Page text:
For the most part, this newly-invigorated critique has been focused on Russian oligarchs, but the capital’s well-deserved titles of ‘Londongrad’ and ‘Moscow-on-Thames’ only paint part of the picture: the dirty money capital of the world has not built its reputation on roubles alone.

Kleptocrats – members of a powerful elite who derive their wealth from appropriated public resources – are not a purely Russian export: funds from ex-Soviet states, the Middle East and Africa are also washed at London’s laundromat. And, like their Russian counterparts, these oligarchs flock to the ever-obliging UK.

“Britain is like a butler,” Oliver Bullough writes in his new book, Butler to the World. “If someone’s rich, whether they’re Chinese or Russian or whatever, and they need something done, or something hidden, or something bought, then Britain sorts that out for them.”

The white stucco houses in Belgravia’s Eaton Square – nicknamed ‘Red Square’ after its numerous Russian residents – may attract Kremlin-linked oligarchs, but more than £5 billion worth of UK property has been bought with questionable funds from other kleptocracies since 2016. 

“Abuse of the property market often works like this,” explains Labour MP Dame Margaret Hodge, chair of the Anti-Corruption and Responsible Tax All-Party Parliamentary Group. “You set up an anonymous shell company in a secret offshore jurisdiction such as the British Virgin Islands. You transfer your money (which may have been stolen from your fellow countrymen and women) into that shell company.”

Writing in the Guardian, she continues: “The company then buys a property in the UK. You then have a luxury home in the UK. Or you sell the company to a UK citizen who pays you with legitimate money. You have then successfully laundered your money into a trusted jurisdiction.”

A Country For Sale

Due to the opaque nature of these financial arrangements, it is difficult to track the cash – or to prove wrongdoing on the part of particular individuals.

We do know, however, that the UK – and in particular its property market – has provided a safe haven for foreign figures with troublesome pasts.

Nigeria’s former oil minister has been marred with numerous corruption scandals and, while in office, was unable to account for £15 billion of disappearing oil money – although she denies any wrongdoing. Despite her less than squeaky clean background, she was able to buy five luxury properties in the UK, including a nine-bedroom £5.8 million London mansion. Three out of five of the properties were frozen in 2017 at the request of Nigerian authorities.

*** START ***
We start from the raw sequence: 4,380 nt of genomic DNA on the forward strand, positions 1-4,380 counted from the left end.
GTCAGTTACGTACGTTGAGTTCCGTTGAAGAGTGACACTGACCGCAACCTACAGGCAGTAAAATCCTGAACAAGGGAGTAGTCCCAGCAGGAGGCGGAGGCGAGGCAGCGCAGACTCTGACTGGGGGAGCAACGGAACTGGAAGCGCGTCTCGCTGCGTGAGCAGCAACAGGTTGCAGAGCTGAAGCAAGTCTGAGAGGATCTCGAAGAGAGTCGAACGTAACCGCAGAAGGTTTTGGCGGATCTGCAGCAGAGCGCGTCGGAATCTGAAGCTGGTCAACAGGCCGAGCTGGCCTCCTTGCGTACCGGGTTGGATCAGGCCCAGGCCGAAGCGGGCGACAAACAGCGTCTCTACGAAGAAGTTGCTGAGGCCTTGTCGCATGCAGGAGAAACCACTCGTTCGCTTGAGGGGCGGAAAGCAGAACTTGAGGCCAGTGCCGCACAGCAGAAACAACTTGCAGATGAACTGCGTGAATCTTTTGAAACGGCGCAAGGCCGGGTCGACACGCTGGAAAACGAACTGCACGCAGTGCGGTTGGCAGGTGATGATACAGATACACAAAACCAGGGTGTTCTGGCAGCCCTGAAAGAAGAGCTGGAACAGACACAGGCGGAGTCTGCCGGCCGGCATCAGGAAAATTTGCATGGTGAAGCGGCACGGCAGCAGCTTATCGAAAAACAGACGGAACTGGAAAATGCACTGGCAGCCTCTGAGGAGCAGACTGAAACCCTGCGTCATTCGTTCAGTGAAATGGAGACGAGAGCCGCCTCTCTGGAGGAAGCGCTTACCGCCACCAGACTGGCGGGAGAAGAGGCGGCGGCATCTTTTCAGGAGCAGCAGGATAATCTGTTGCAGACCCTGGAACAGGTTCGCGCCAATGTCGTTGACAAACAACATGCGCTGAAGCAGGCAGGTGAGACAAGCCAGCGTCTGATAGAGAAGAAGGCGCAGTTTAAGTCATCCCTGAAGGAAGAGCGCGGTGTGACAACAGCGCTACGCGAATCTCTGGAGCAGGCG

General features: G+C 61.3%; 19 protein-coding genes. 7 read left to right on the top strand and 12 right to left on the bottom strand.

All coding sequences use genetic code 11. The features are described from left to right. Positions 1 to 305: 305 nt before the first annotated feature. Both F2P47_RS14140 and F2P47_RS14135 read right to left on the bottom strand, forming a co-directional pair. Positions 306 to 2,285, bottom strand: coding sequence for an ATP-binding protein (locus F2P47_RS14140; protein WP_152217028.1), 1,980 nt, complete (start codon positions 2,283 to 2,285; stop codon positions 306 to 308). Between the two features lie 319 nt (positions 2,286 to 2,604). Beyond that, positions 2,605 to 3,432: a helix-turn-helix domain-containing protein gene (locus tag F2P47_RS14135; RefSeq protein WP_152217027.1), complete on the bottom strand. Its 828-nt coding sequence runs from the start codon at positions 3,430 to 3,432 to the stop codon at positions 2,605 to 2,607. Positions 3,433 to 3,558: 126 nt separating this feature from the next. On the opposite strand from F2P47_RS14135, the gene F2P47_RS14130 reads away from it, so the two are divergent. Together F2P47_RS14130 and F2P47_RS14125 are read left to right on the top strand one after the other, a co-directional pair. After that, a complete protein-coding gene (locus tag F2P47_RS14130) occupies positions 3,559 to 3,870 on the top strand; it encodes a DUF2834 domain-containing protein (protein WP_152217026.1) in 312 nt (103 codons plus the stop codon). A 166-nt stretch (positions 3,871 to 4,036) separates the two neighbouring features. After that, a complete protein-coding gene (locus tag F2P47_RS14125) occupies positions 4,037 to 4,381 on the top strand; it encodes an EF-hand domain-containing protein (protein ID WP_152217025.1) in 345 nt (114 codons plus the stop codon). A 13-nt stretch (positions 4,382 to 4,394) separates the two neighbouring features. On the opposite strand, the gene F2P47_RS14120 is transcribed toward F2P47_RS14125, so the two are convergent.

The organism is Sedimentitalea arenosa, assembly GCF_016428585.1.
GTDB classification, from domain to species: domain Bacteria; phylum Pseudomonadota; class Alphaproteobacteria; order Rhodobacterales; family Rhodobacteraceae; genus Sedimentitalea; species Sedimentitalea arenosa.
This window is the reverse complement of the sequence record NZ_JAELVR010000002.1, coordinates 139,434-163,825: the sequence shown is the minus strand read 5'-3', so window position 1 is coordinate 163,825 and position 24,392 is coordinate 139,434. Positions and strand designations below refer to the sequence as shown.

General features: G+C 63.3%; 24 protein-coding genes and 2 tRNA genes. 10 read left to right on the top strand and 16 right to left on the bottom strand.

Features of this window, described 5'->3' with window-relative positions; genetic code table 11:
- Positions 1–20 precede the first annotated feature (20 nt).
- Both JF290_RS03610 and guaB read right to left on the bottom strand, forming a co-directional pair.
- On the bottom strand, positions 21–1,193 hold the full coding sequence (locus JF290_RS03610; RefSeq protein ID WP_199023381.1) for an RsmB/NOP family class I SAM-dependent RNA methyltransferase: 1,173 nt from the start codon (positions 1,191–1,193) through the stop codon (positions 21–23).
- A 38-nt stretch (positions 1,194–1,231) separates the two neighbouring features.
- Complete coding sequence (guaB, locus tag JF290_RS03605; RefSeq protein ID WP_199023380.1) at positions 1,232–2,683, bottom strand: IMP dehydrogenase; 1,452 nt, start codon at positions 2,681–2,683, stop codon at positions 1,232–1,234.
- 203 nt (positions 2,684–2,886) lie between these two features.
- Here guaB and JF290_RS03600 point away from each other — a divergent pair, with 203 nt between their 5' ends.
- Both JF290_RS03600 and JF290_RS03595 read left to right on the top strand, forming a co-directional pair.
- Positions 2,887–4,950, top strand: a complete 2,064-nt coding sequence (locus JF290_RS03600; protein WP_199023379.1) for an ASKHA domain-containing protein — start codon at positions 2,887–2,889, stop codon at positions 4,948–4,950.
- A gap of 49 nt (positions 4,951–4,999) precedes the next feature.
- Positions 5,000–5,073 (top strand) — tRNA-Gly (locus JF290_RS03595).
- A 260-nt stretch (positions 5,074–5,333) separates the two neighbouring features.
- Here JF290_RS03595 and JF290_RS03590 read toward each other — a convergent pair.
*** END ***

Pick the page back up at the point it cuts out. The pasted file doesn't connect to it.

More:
One of these mansions is a stone’s throw from 7 Winnington Close – a once grand, now derelict building, previously owned by Colonel Gaddafi’s son. The former Libyan dictator secretly amassed a £1 billion property empire in the UK.

Headed by Azerbaijani President Iham Aliyev, who has governed the country for almost two decades under authoritarian rule, his family and close associates also own more than £500 million worth of UK property.

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Philanthropy is likewise used to enhance the standing of oligarchs. Qatar’s former Prime Minister was recently found to have donated €3 million – €1 million of which was allegedly stuffed into Fortnum & Mason carrier bags – to the Prince's Foundation; Prince Charles’s charity. Meanwhile, the former Kuwaiti Prime Minister donated £2.5 million to Durham University. He later stepped down following corruption charges.

This reputation can also be laundered down the generations. According to Transparency International’s Robert Barrington, an elite British education “launders the family’s reputation and gives the next generation an entry card into the global elite.”

In Putin’s People, Catherine Belton claims that Putin wanted to buy Chelsea Football Club, via Roman Abramovich, to “increase his influence and raise Russia’s profile, not only with the elite but with ordinary British people” – a claim that Abramovich denies.

However, regardless of the the intentions of Putin or Abramovich, when Chelsea fans supportively chanted “Roman Abramovich” following the Ukrainian invasion, it certainly seemed that the Russian leader had scored a PR victory.

Perhaps the House of Saud has took page out of Putin’s playbook when it recently became the majority shareholder of Newcastle United via its sovereign wealth fund, the Public Investment Fund (PIF). By buying into British society’s greatest love, football, the kleptocratic Saudi dynasty may be hoping to gain acceptance and even influence in British society.

The Saudi Crown Prince and chair of the PIF, Mohammed bin Salman, authorised the killing and dismemberment of Washington Post journalist Jamal Khashoggi, according to US intelligence agencies.

Yet, this process of reputation laundering is being actively encouraged by Boris Johnson’s Government.

A Byline Intelligence Team investigation unearthed official Department for International Trade documents revealing the Government’s desire to encourage Saudi firms to invest in its flagship ‘levelling up’ agenda. Qatar, meanwhile, has already pledged its support – with the hereditary monarchy committing £10 billion in investment to the UK over the next five years.